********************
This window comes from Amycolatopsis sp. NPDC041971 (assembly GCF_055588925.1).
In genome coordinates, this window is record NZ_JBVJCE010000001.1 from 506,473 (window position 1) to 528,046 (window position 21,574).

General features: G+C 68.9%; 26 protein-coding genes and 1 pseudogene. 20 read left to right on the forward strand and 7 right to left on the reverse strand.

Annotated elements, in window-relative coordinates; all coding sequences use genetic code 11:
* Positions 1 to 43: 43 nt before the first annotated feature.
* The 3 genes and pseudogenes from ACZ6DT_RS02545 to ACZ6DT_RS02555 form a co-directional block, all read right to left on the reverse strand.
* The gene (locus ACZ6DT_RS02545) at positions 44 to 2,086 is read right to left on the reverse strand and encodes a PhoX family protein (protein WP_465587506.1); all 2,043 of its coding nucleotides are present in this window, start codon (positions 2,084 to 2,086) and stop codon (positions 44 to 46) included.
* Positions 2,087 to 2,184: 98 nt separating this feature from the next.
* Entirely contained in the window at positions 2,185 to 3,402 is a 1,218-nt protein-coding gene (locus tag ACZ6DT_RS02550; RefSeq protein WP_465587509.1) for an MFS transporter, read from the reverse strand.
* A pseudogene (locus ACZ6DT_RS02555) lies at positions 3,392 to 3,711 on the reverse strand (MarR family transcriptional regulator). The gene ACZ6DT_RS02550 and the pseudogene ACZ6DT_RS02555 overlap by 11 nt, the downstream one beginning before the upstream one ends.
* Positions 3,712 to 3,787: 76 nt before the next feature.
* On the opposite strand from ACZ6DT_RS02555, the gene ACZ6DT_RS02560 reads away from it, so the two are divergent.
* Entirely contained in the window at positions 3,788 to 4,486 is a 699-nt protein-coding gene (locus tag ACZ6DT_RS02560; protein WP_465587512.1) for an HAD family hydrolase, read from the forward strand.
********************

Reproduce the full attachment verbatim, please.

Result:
This window comes from Amycolatopsis sp. NPDC041971 (assembly GCF_055588925.1).
In genome coordinates, this window is record NZ_JBVJCE010000001.1 from 506,473 (window position 1) to 528,046 (window position 21,574).

General features: G+C 68.9%; 26 protein-coding genes and 1 pseudogene. 20 read left to right on the forward strand and 7 right to left on the reverse strand.

Annotated elements, in window-relative coordinates; all coding sequences use genetic code 11:
* Positions 1 to 43: 43 nt before the first annotated feature.
* The 3 genes and pseudogenes from ACZ6DT_RS02545 to ACZ6DT_RS02555 form a co-directional block, all read right to left on the reverse strand.
* The gene (locus ACZ6DT_RS02545) at positions 44 to 2,086 is read right to left on the reverse strand and encodes a PhoX family protein (protein WP_465587506.1); all 2,043 of its coding nucleotides are present in this window, start codon (positions 2,084 to 2,086) and stop codon (positions 44 to 46) included.
* Positions 2,087 to 2,184: 98 nt separating this feature from the next.
* Entirely contained in the window at positions 2,185 to 3,402 is a 1,218-nt protein-coding gene (locus tag ACZ6DT_RS02550; RefSeq protein WP_465587509.1) for an MFS transporter, read from the reverse strand.
* A pseudogene (locus ACZ6DT_RS02555) lies at positions 3,392 to 3,711 on the reverse strand (MarR family transcriptional regulator). The gene ACZ6DT_RS02550 and the pseudogene ACZ6DT_RS02555 overlap by 11 nt, the downstream one beginning before the upstream one ends.
* Positions 3,712 to 3,787: 76 nt before the next feature.
* On the opposite strand from ACZ6DT_RS02555, the gene ACZ6DT_RS02560 reads away from it, so the two are divergent.
* Entirely contained in the window at positions 3,788 to 4,486 is a 699-nt protein-coding gene (locus tag ACZ6DT_RS02560; protein WP_465587512.1) for an HAD family hydrolase, read from the forward strand.